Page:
Revenue shortfalls continue; companies seeking to raise dividends, increase buybacks.
Some of the names on the move ahead of the open.
Supply issues have snarled the U.S. rollout of Samsung's latest flagship smartphone, which will go on sale at carriers Sprint and T-Mobile later than expected.
Parsing through the latest releases from Apple and its rivals, Cramer uncovered some interesting metrics.
The Dow snapped a three-day rally Wednesday, while the S&P 500 and Nasdaq finished nearly flat in lackluster trading, as investors digested a batch of corporate earnings against a disappointing durable goods orders report.
With three out of five major U.S. companies missing revenue forecasts, a lot of fingers are pointed at European weakness.
Not too long ago, Wall Street analysts were leapfrogging each other with lofty price forecasts for the stock. On Wednesday, those same analysts did an about face.
Apple is the 4th most held stock by mutual funds, reports CNBC's Seema Mody. A look at what Apple's strategy might look like, with Scott Stein, CNET.com, and Max Wolff, GreenCrest Capital.
If you have something you would like to discuss with Apple CEO Tim Cook, this is your chance.
Best Buy's CEO says the early results are "positive" for its new Samsung shop-in-shops.
Visa said prom spending this year will average $1,139. That's up nearly six percent from 2012, and up a whopping 41 percent from 2011.
Apple beat Q2 estimates, but its Q3 guidance was weak, reports CNBC's Jon Fortt. Apple investor Michael Obuchowski of North Shore Asset Management explains why Tim Cook should stop apologizing.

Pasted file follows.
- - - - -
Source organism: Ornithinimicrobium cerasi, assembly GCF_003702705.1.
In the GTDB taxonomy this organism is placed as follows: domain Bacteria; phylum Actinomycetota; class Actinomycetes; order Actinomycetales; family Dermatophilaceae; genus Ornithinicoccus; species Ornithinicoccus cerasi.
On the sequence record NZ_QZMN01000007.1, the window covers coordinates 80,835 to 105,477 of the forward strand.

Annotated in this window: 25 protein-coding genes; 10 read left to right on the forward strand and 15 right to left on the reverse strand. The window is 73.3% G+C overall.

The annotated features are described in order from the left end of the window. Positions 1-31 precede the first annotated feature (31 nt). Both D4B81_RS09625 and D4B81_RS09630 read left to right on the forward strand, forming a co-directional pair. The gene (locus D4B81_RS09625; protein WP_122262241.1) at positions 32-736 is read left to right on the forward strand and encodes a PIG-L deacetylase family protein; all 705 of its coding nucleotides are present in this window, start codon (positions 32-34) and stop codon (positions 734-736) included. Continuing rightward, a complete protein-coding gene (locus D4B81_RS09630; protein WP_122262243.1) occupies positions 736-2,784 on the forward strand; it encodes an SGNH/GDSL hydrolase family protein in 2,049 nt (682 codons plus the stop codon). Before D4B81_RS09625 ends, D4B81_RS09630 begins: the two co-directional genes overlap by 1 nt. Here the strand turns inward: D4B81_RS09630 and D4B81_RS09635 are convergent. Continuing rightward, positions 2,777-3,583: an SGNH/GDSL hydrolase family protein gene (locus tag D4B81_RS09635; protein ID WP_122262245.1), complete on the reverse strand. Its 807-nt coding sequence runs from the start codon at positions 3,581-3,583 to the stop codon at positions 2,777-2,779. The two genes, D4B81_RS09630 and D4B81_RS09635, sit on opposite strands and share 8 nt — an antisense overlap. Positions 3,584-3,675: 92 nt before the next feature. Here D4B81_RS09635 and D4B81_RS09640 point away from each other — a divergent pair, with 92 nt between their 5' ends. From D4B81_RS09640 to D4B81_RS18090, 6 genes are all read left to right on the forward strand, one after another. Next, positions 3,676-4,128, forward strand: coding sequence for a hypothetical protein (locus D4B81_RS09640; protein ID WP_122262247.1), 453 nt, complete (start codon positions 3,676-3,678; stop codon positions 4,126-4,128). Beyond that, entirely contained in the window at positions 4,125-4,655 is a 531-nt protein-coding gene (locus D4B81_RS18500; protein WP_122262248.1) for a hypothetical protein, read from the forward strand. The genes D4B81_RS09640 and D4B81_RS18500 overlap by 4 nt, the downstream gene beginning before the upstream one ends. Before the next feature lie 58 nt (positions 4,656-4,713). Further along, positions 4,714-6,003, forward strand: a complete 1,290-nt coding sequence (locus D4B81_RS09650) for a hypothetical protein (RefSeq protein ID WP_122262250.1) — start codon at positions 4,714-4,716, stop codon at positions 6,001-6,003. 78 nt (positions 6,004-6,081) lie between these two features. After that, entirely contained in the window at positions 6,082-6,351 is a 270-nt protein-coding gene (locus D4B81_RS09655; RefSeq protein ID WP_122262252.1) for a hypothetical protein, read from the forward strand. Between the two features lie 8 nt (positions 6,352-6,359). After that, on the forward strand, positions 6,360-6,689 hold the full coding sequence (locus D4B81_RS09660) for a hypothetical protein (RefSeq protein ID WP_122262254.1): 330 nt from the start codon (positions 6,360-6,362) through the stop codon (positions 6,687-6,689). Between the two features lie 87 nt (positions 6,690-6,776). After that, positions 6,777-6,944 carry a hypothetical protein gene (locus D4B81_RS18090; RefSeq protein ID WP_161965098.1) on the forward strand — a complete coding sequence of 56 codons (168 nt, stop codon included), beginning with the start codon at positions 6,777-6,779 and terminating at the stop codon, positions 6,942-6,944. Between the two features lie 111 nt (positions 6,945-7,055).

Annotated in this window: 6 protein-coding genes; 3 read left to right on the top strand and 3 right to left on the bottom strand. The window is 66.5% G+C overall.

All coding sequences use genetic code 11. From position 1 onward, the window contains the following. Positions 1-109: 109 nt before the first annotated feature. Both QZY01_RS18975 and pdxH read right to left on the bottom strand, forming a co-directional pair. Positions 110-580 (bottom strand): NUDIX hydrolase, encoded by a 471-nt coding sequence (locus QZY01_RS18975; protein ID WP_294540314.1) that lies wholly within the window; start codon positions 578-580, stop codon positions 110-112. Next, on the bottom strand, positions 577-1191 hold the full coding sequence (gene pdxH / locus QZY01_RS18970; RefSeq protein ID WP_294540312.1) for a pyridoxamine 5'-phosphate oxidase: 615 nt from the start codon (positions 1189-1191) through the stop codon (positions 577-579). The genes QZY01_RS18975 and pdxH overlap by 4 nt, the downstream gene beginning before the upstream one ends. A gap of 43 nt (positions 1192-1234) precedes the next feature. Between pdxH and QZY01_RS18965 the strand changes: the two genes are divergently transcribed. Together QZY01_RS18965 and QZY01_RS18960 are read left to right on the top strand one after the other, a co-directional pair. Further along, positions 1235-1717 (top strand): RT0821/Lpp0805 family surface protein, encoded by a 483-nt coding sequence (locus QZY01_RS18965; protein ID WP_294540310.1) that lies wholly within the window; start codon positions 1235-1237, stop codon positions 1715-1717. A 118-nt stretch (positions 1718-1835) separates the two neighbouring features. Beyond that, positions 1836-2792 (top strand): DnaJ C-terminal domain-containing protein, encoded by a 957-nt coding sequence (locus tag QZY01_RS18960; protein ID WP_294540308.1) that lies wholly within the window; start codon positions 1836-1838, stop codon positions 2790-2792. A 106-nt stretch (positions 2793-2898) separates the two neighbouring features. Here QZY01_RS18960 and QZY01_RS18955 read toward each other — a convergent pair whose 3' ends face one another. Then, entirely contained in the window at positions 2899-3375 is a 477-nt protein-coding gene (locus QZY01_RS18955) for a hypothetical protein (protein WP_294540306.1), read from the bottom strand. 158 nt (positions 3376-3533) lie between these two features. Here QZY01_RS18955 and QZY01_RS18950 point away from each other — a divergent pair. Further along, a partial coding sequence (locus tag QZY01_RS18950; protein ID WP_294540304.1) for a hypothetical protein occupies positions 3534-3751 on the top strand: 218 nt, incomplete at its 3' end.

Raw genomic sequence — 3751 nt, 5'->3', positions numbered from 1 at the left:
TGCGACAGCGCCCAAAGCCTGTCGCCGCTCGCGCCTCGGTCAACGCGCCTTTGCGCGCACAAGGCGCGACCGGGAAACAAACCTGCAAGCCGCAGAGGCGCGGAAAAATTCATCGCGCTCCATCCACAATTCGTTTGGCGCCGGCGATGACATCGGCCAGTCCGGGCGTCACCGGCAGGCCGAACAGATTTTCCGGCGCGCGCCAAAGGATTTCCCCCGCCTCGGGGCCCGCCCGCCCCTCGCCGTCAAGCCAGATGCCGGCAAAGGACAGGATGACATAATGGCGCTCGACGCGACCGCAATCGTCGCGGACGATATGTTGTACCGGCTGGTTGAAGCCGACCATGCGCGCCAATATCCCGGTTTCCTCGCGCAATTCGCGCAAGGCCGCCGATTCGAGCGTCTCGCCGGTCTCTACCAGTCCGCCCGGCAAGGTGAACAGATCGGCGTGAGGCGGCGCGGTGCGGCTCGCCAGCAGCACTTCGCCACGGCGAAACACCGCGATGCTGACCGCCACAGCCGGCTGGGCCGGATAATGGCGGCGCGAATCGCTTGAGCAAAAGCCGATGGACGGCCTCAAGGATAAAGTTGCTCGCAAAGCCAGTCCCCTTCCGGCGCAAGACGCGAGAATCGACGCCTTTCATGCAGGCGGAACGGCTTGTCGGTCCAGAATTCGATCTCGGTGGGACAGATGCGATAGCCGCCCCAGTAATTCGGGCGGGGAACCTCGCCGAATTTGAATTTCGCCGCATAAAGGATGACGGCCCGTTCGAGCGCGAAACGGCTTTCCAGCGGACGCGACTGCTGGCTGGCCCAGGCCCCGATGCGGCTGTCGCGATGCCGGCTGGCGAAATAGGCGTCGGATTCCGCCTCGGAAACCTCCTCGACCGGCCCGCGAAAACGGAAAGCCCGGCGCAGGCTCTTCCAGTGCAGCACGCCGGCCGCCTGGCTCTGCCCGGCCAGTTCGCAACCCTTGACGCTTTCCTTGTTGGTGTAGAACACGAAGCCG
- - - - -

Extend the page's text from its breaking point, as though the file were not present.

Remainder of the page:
Amazon is known in the ad industry as the "sleeping giant" because it harbors a trove of unused consumer-spending data, but now it's awakening to the potential.
Discussing whether Apple's CEO Tim Cook should care what Wall St. thinks, and Virgin America flyers can order seat-to-seat drinks for people they "fancy" without a flight attendant. CNBC's Jane Wells and Jay Carney discuss.
Apple's stock is falling further after the company reported earnings on Tuesday, with CNBC's Seema Mody and Josh Lipton.
Toni Sacconaghi says that Apple still has innovation and growth ahead of it.
Kynikos Associates' Jim Chanos, discusses why he thinks the PC markets "are behind the eight ball." And, Toni Sacconaghi, Sanford Bernstein analyst, defends his buy rating on Apple, despite its recent pullback.
After an over-hyped launch hoping to convert the iPhone masses, Samsung's S4 has received lukewarm reviews; being called a 'revamped yet gimmicky' version of the company's S3 model.
As the smartphone revolution continues to accelerate, Broadcom's CEO Scott McGregor sees some major trends forming in the market.
Apple may finally have Wall Street off its back, but now the question lingers, just what exactly is the company planning to do with its $145 billion cash hoard?